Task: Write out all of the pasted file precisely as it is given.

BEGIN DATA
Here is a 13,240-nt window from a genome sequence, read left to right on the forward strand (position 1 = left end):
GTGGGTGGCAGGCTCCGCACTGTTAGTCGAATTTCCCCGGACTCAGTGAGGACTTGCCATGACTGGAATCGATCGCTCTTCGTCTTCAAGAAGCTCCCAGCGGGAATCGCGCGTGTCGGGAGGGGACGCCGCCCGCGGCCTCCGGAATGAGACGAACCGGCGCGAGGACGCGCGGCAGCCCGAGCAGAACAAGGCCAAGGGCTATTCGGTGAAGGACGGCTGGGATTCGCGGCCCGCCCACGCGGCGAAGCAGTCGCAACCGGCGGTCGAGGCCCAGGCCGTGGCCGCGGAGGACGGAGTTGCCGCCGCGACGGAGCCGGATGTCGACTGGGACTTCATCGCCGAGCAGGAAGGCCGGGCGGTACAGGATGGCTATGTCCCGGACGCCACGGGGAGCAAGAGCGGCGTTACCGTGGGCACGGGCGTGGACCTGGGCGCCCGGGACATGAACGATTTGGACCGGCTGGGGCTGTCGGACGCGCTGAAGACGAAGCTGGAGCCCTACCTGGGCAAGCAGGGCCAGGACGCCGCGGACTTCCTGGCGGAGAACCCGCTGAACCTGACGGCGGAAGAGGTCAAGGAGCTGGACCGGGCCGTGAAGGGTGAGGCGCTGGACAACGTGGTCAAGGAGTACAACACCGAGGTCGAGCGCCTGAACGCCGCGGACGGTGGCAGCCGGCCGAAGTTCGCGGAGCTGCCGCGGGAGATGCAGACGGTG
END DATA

Here is a 13,240-nt window from a genome sequence, read left to right on the forward strand (position 1 = left end):
GTGGGTGGCAGGCTCCGCACTGTTAGTCGAATTTCCCCGGACTCAGTGAGGACTTGCCATGACTGGAATCGATCGCTCTTCGTCTTCAAGAAGCTCCCAGCGGGAATCGCGCGTGTCGGGAGGGGACGCCGCCCGCGGCCTCCGGAATGAGACGAACCGGCGCGAGGACGCGCGGCAGCCCGAGCAGAACAAGGCCAAGGGCTATTCGGTGAAGGACGGCTGGGATTCGCGGCCCGCCCACGCGGCGAAGCAGTCGCAACCGGCGGTCGAGGCCCAGGCCGTGGCCGCGGAGGACGGAGTTGCCGCCGCGACGGAGCCGGATGTCGACTGGGACTTCATCGCCGAGCAGGAAGGCCGGGCGGTACAGGATGGCTATGTCCCGGACGCCACGGGGAGCAAGAGCGGCGTTACCGTGGGCACGGGCGTGGACCTGGGCGCCCGGGACATGAACGATTTGGACCGGCTGGGGCTGTCGGACGCGCTGAAGACGAAGCTGGAGCCCTACCTGGGCAAGCAGGGCCAGGACGCCGCGGACTTCCTGGCGGAGAACCCGCTGAACCTGACGGCGGAAGAGGTCAAGGAGCTGGACCGGGCCGTGAAGGGTGAGGCGCTGGACAACGTGGTCAAGGAGTACAACACCGAGGTCGAGCGCCTGAACGCCGCGGACGGTGGCAGCCGGCCGAAGTTCGCGGAGCTGCCGCGGGAGATGCAGACGGTG